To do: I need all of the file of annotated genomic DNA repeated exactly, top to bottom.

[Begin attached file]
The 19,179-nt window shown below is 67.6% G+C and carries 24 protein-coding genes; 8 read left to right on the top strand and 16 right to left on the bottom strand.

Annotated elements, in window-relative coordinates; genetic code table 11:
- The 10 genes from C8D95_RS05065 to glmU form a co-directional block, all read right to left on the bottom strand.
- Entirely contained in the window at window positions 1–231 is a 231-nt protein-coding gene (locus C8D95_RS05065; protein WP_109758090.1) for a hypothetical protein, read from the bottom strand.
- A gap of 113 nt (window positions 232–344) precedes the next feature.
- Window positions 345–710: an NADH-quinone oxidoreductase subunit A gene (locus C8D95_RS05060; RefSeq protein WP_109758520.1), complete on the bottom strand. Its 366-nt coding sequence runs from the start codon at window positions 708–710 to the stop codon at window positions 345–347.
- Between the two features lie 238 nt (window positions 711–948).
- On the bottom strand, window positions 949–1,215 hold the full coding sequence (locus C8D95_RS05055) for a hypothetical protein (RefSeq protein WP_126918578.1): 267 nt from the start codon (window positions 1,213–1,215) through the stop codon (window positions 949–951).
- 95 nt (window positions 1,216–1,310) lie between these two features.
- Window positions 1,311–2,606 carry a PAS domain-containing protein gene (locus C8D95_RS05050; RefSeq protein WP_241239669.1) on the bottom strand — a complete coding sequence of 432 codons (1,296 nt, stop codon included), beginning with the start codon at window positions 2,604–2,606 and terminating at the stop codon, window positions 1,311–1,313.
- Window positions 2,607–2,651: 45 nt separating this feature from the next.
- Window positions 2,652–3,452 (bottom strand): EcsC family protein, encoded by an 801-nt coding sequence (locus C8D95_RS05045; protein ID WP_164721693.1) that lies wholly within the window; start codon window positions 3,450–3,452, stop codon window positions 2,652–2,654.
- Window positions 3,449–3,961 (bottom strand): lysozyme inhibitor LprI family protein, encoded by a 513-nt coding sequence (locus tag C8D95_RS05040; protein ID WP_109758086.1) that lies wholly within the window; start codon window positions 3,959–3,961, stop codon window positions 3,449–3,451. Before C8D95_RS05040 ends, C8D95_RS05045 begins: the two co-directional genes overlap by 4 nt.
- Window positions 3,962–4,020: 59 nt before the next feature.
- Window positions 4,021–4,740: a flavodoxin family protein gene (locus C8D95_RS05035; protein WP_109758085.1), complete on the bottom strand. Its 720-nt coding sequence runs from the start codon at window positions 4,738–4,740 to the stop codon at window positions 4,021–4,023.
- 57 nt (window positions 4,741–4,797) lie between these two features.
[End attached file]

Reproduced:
The 19,179-nt window shown below is 67.6% G+C and carries 24 protein-coding genes; 8 read left to right on the top strand and 16 right to left on the bottom strand.

Annotated elements, in window-relative coordinates; genetic code table 11:
- The 10 genes from C8D95_RS05065 to glmU form a co-directional block, all read right to left on the bottom strand.
- Entirely contained in the window at window positions 1–231 is a 231-nt protein-coding gene (locus C8D95_RS05065; protein WP_109758090.1) for a hypothetical protein, read from the bottom strand.
- A gap of 113 nt (window positions 232–344) precedes the next feature.
- Window positions 345–710: an NADH-quinone oxidoreductase subunit A gene (locus C8D95_RS05060; RefSeq protein WP_109758520.1), complete on the bottom strand. Its 366-nt coding sequence runs from the start codon at window positions 708–710 to the stop codon at window positions 345–347.
- Between the two features lie 238 nt (window positions 711–948).
- On the bottom strand, window positions 949–1,215 hold the full coding sequence (locus C8D95_RS05055) for a hypothetical protein (RefSeq protein WP_126918578.1): 267 nt from the start codon (window positions 1,213–1,215) through the stop codon (window positions 949–951).
- 95 nt (window positions 1,216–1,310) lie between these two features.
- Window positions 1,311–2,606 carry a PAS domain-containing protein gene (locus C8D95_RS05050; RefSeq protein WP_241239669.1) on the bottom strand — a complete coding sequence of 432 codons (1,296 nt, stop codon included), beginning with the start codon at window positions 2,604–2,606 and terminating at the stop codon, window positions 1,311–1,313.
- Window positions 2,607–2,651: 45 nt separating this feature from the next.
- Window positions 2,652–3,452 (bottom strand): EcsC family protein, encoded by an 801-nt coding sequence (locus C8D95_RS05045; protein ID WP_164721693.1) that lies wholly within the window; start codon window positions 3,450–3,452, stop codon window positions 2,652–2,654.
- Window positions 3,449–3,961 (bottom strand): lysozyme inhibitor LprI family protein, encoded by a 513-nt coding sequence (locus tag C8D95_RS05040; protein ID WP_109758086.1) that lies wholly within the window; start codon window positions 3,959–3,961, stop codon window positions 3,449–3,451. Before C8D95_RS05040 ends, C8D95_RS05045 begins: the two co-directional genes overlap by 4 nt.
- Window positions 3,962–4,020: 59 nt before the next feature.
- Window positions 4,021–4,740: a flavodoxin family protein gene (locus C8D95_RS05035; protein WP_109758085.1), complete on the bottom strand. Its 720-nt coding sequence runs from the start codon at window positions 4,738–4,740 to the stop codon at window positions 4,021–4,023.
- 57 nt (window positions 4,741–4,797) lie between these two features.